British Chancellor Jeremy Hunt said the government plans to introduce tax incentives for UK-based small and medium-sized enterprises (SMEs) as part of a wider range of plans to boost Britain’s tech sector.
Delivering the government’s Spring 2023 statement to the House of Commons on Wednesday, Hunt said the stimulus would include an “extended” tax break for SMEs.
The move will mean that qualifying companies that spend 40% or more of their total spend on research and development will be able to claim a credit of £27 for every £100 spent.
“This is a £1.8 billion support package that will help 20,000 top companies that are transforming Britain into a scientific superpower every day,” said Hunt.
The announcement, widely welcomed by those across the industry who spoke to IT Pro, represents only a partial rollback of the widely criticized changes outlined in the November fall statement.
A reorganization of the R&D tax credit system in November resulted in less support for small companies seeking tax incentives and was criticized as a move favoring larger companies.
An open letter released by Coadec in response to the move claimed that the changes would likely cost UK startups an average of £100,000.
Julian David, CEO of techUK, hinted at the time that the changes would “disappoint many tech SMEs” and continue to frustrate business owners.
Additional tax breaks for UK companies will also be introduced over the next three years, Hunt confirmed. A new policy of full capital expenditures will be implemented with the intention of making this permanent.
According to the Chancellor, this means that “every single euro that a company invests in IT equipment, systems or machines can be fully and immediately deducted from taxable profits”.
OpenUK CEO Amanda Brock said start-ups and scale-ups “greatly welcome” the news.
“This could – if easily accessible – be a huge benefit to the UK tech sector and provide a real opportunity for growth, but still won’t work without the right skills and IP environment.”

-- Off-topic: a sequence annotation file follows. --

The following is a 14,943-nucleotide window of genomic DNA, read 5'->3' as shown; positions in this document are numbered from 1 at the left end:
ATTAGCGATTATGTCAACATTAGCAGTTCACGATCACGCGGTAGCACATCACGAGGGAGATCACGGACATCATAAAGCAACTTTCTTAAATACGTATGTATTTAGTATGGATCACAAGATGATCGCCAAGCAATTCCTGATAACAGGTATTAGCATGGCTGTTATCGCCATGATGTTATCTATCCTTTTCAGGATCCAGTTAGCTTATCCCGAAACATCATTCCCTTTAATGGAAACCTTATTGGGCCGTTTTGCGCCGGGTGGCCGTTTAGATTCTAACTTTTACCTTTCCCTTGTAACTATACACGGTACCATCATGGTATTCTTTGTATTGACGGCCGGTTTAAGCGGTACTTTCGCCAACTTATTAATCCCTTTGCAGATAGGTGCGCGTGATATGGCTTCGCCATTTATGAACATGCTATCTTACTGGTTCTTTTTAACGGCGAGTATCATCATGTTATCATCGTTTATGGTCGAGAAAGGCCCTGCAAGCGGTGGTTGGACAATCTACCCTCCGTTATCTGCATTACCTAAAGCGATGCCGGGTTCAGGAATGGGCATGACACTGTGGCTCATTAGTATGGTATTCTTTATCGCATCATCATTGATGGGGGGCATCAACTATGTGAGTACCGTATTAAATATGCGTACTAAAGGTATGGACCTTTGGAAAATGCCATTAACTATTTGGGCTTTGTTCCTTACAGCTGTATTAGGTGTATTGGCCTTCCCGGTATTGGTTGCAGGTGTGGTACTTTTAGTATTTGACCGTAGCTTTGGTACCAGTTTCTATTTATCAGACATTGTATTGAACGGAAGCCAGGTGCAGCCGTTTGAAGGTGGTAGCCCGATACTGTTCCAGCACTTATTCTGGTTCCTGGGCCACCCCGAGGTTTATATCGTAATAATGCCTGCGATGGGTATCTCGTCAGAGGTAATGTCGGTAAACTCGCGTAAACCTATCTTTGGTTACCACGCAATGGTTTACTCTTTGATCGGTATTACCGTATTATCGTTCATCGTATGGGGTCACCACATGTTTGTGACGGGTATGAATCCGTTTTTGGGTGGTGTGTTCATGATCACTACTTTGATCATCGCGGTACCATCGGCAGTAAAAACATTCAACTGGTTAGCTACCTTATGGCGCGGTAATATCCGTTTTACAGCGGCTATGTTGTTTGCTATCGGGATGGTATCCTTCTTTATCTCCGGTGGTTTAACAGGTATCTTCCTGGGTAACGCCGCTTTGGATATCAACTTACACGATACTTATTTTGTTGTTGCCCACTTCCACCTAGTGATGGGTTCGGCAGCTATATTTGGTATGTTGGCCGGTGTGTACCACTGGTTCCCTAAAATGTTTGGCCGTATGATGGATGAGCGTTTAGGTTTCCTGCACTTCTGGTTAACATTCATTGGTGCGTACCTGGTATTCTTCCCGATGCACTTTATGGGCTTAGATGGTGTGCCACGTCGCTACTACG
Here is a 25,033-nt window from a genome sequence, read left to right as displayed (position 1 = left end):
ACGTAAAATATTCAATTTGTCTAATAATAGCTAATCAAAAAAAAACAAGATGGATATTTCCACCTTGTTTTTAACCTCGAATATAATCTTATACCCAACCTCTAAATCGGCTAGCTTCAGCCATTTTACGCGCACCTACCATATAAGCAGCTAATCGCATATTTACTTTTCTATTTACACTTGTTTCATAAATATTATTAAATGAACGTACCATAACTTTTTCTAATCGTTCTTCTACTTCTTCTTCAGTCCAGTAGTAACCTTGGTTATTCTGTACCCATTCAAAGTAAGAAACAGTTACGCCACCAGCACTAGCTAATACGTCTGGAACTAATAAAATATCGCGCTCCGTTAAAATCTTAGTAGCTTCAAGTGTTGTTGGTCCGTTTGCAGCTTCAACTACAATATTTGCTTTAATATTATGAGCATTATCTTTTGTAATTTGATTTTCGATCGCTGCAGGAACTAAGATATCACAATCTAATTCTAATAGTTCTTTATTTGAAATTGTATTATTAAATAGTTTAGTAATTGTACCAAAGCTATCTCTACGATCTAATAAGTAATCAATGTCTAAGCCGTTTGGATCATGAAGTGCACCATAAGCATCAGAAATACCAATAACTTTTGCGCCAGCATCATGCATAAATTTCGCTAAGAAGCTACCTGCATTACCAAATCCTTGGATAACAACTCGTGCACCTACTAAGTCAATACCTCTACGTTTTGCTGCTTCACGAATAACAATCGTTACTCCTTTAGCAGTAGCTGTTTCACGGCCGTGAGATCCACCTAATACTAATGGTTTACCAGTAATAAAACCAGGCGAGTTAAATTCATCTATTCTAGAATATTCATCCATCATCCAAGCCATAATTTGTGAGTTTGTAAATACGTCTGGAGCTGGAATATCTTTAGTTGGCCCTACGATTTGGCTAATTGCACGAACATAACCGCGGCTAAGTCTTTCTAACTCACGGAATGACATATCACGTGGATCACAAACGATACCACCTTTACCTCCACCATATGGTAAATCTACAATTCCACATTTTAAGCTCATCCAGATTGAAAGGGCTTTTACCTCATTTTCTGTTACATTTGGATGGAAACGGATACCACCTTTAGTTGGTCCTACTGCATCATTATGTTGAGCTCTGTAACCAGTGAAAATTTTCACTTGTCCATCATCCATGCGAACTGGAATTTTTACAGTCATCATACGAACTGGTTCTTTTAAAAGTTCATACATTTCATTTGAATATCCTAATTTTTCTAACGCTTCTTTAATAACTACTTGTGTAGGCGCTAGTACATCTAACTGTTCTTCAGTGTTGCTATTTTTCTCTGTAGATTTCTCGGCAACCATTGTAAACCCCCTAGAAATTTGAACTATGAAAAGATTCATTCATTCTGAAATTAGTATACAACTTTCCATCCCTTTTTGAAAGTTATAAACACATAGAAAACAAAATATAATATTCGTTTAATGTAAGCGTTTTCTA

Spring statement 2023: AI innovation
The Chancellor said the government plans to draw on “British ingenuity” to position the country as a global science and technology superpower – an aim repeatedly voiced in recent campaigns.
Hunt told MPs that the government plans to accelerate support for quantum computing and AI innovation over the next decade with a range of stimulus and investment packages.
“I will take action to strengthen our position in artificial intelligence, where the UK is home to a third of all European companies,” he told the Commons.
This includes the launch of an “AI sandbox” aimed at providing greater support to AI companies and researchers to drive innovation and “bring breakthrough products to market”.
Hunt added that the government will also work “at pace” with the Intellectual Property Office to “provide clarity on IP rules so generative AI companies can access the material they need.”
Intellectual property rights in the field of generative AI have sparked controversy in recent months, with a series of court cases claiming that generative AI models – particularly image-generating models – often violate IP legislation.
In a pledge of additional support for individual companies and researchers, Hunt said the government will introduce an annual prize fund that will award up to £1million for outstanding examples of AI innovation.
“I would also like to promote the best AI research in Great Britain,” said the Chancellor. “Each year for the next ten years, a £1million prize will be awarded to the person or team carrying out the most groundbreaking British AI research.”
Spring Statement 2023: Quantum Ambitions
Alongside this focus on AI innovation, the Chancellor confirmed that the Government will provide £900m in funding to implement the recommendations outlined in the Future of Compute Review to deploy an ‘exascale’ computer and boost investment in quantum computing.
“The power required by the complex algorithms of AI can also be provided by quantum computers,” he added. “That’s why today we will publish a Quantum Strategy setting out our vision to be a world-leading quantum-enabled economy by 2033 with a combined £2.5 billion research and innovation programme.”
The government’s increased focus on quantum capabilities comes at a globally exciting time in space.
While China and the United States remain the two big leaders in global quantum computing, the government has been keen to highlight their potential for the future of the UK economy.
A recent analysis shows that the UK has a clear lead in terms of the number of quantum startups in Europe, with 39 companies compared to 18 in Germany and 15 each in the Netherlands and France.
Responding to the Spring Statement, Julian David said the Government had “put the UK back on course” when it comes to global competitiveness in science and technology.
“By adopting a quantum strategy, investing £900m in new UK computing capacity, adopting Sir Patrick Vallance’s recommendations on new technologies and providing new business incentives, the Government has taken steps to boost the UK’s science and technology capacity .”
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